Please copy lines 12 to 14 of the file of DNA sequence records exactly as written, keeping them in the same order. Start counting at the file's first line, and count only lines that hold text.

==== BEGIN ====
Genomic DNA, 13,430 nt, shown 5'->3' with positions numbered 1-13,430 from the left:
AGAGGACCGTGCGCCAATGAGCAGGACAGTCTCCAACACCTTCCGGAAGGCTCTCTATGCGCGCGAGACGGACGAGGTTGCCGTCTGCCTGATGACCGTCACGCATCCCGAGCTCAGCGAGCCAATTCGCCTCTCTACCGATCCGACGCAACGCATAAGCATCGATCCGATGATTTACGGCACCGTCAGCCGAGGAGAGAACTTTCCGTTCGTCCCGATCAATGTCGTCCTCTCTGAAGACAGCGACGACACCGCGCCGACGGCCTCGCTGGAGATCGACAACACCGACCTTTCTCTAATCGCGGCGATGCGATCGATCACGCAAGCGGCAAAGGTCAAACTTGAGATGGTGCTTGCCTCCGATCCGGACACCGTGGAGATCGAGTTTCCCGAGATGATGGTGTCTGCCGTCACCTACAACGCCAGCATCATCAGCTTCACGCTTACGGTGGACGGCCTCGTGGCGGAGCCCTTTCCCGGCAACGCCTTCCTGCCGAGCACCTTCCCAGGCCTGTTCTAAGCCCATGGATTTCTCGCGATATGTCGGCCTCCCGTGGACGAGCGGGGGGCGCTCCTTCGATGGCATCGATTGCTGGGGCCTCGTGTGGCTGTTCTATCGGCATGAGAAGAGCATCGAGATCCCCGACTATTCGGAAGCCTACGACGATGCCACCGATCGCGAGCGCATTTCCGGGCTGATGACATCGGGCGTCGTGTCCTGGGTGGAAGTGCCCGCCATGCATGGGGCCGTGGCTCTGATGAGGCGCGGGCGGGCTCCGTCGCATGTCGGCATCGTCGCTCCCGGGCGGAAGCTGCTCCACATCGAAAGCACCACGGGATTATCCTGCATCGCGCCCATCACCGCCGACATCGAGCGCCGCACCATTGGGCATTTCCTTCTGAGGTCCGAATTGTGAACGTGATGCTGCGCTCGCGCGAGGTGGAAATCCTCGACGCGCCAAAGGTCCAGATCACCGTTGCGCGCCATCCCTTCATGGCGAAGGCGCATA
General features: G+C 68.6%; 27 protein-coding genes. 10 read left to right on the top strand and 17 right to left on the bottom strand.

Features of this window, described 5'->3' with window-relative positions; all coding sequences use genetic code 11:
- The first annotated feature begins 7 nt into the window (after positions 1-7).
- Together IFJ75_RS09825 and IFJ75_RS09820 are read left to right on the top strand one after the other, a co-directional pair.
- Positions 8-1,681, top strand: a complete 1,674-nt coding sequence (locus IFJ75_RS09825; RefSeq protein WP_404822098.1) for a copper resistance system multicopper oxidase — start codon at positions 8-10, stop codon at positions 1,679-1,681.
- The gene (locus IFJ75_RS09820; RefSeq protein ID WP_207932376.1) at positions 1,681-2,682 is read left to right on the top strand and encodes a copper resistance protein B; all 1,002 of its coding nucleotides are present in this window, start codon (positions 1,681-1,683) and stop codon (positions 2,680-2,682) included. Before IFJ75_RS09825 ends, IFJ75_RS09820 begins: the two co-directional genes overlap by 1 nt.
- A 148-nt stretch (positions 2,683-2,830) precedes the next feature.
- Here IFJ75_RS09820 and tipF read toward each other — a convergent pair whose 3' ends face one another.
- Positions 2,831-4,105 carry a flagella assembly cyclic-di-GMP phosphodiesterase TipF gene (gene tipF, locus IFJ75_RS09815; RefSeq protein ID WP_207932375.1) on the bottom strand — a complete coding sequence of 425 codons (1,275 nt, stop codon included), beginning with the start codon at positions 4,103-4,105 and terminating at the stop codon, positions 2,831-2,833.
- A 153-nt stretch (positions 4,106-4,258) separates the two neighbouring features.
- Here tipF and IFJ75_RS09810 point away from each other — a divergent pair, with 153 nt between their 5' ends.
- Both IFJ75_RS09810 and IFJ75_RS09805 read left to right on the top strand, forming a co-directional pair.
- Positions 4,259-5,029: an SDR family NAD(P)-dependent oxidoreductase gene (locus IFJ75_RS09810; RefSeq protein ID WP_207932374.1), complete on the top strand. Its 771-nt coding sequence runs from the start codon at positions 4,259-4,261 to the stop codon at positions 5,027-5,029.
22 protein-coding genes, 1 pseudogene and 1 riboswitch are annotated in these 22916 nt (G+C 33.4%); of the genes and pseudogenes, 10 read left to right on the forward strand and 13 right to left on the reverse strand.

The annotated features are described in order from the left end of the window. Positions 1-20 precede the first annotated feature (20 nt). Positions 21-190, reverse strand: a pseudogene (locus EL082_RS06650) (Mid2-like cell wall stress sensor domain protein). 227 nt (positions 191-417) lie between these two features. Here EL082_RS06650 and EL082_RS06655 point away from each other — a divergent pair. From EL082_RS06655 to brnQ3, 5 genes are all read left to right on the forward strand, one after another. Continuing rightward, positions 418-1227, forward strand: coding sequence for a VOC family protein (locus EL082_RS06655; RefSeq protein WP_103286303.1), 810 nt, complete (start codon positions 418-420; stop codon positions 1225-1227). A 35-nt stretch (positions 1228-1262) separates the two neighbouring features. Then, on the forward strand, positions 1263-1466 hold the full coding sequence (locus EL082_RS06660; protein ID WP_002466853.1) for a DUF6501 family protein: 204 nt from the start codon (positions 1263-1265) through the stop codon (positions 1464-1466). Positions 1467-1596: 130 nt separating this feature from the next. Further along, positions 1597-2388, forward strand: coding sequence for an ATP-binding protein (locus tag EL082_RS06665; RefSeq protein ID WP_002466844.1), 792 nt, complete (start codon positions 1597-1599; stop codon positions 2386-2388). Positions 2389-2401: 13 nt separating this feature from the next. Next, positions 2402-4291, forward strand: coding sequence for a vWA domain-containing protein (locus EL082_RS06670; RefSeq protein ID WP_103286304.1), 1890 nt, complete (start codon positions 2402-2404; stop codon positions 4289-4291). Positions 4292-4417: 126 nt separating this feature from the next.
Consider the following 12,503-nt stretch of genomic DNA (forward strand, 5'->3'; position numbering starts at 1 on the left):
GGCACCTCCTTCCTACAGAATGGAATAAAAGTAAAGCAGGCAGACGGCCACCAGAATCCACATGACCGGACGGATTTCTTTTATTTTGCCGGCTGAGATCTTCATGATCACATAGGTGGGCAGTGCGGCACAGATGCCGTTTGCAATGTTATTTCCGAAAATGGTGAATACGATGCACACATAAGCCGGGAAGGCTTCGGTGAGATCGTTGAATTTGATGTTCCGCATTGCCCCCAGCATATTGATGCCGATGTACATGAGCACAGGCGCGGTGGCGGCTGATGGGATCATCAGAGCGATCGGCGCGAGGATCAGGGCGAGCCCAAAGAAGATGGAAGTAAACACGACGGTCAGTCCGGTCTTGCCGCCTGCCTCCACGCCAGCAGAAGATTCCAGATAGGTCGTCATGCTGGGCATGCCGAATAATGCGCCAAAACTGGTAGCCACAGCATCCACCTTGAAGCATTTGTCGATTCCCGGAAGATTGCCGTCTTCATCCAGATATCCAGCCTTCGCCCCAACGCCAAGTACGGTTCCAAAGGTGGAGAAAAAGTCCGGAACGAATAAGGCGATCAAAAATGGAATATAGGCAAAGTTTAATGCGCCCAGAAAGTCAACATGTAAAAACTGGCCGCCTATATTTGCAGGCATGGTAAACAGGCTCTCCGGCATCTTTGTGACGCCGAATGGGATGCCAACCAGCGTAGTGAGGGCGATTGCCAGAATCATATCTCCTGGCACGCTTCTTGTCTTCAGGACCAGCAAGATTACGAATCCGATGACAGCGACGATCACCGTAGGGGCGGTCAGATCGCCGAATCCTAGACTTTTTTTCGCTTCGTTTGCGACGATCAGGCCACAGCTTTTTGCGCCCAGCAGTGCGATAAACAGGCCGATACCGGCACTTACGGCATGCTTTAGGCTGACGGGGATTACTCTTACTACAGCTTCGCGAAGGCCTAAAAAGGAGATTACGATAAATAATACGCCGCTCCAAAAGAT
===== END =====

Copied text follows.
- A 153-nt stretch (positions 4,106-4,258) separates the two neighbouring features.
- Here tipF and IFJ75_RS09810 point away from each other — a divergent pair, with 153 nt between their 5' ends.
- Both IFJ75_RS09810 and IFJ75_RS09805 read left to right on the top strand, forming a co-directional pair.